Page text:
A bill strengthening and modernizing Pennsylvania’s use of DNA technology to fight violent crime, sponsored by Senator Dominic Pileggi (R-9) made it out of the Senate Judiciary Committee, and is one step closer to becoming a law.
“It’s time for Pennsylvania to catch up with DNA science,” Senator Pileggi said. “Since our DNA database was created more than two decades ago, tremendous progress has been made – but our law has not kept pace. This bill will help get violent criminals off the streets, making our communities safer.”
Senate Bill 683 would require individuals arrested for serious crimes to submit DNA samples, a process already used by more than half of the states and the federal government. In addition, the bill establishes privacy protections, an expungement process and new quality controls. It also authorizes a new type of DNA search to help identify suspects in unsolved crimes.
“This kind of law has been proven to solve violent crimes,” Senator Pileggi said. “I hope Senate Bill 683 can be sent to the Governor for his signature this year.”
He cited the case of the killer known as the Kensington Strangler, who was arrested on felony drug charges in June 2010 – but no DNA sample was taken. “Later that year, three women were found raped and strangled to death. Numerous others were sexually assaulted but managed to escape their attacker,” Senator Pileggi said. “Philadelphia police spent thousands of hours working to solve the case.”
Many months later, the man pled guilty to the felony drug charge and – because Pennsylvania’s current law does require post-conviction DNA samples – his DNA was collected. When it was processed, investigators found the match they were looking for. The man was convicted of the three murders and numerous other crimes and was sentenced to three consecutive life sentences.
“It’s a needless tragedy that so many of his crimes could have been prevented – if Pennsylvania had this law in place,” Senator Pileggi said.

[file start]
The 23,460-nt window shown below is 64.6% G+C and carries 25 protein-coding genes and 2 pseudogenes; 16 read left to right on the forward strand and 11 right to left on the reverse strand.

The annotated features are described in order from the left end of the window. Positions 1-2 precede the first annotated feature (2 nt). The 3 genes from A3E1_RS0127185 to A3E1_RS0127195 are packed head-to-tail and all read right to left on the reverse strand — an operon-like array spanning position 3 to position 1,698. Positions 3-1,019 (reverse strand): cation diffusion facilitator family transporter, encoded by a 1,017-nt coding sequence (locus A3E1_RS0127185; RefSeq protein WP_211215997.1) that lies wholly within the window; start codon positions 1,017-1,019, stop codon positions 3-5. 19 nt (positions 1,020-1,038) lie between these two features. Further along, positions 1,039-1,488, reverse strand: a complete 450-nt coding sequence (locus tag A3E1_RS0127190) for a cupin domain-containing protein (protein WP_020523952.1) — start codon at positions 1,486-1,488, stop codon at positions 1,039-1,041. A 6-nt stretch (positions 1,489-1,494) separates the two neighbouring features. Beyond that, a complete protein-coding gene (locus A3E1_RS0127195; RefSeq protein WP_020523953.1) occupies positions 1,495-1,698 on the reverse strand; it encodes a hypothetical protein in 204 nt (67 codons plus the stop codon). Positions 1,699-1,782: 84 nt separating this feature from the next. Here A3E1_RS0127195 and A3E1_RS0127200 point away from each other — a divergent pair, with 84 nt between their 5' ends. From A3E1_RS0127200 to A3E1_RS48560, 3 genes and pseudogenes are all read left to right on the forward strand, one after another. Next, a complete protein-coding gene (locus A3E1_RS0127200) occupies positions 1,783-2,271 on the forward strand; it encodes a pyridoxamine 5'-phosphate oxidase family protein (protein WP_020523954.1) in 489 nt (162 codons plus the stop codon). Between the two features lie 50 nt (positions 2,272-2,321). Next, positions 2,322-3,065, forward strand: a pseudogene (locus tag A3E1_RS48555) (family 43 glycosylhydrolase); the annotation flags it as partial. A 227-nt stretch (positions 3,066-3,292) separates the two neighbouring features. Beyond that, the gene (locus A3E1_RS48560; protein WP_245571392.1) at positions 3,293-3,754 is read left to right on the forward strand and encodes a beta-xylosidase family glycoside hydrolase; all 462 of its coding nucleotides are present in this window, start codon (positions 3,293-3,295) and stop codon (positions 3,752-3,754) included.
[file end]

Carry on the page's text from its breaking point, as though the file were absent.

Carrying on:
Senate Bill 683 is supported by the Pennsylvania Office of the Attorney General, the Pennsylvania Coalition Against Rape, the Pennsylvania District Attorneys Association, the Pennsylvania Chiefs of Police Association, the Pennsylvania State Troopers Association, and the national organization DNA Saves.
The legislation will:
Require post-arrest DNA samples from those arrested for serious offenses;
- Explicitly prohibit DNA samples from being used for anything other than legitimate law enforcement identification purposes
- Establish an expungement process for the DNA records of exonerated individuals
- Codify accreditation requirements for forensic DNA testing laboratories
- Require continuing education for forensic DNA testing personnel
- Authorize the state police to use modified DNA searches to help investigators identify unknown DNA profiles taken at crime scenes.
But not everyone agrees with the idea. One person who spoke with FOX43 said they would not feel comfortable providing their DNA sample if they were charged with a crime and innocent. "I don't want my DNA out there if I didn't do it," they said.
The ACLU has consistently fought DNA expansion. They lost a battle in the Supreme Court when they opposed Maryland's DNA expansion law. The ACLU called it a serious blow to genetic privacy.
"It’s asking for post arrest sampling of DNA. Prior to this time you were dealing with post conviction requests for DNA," said FOX43 Legal Analyst Steven Breit, who is a Defense Attorney in Lancaster. "The problem with this legislation could be that individuals are actually incriminating themselves in violation of their fourth amendment guarantees. In essence an individual may be providing certain evidence which will be used against them in a later prosecution."
Senate Bill 683 now moves to the full Senate for consideration.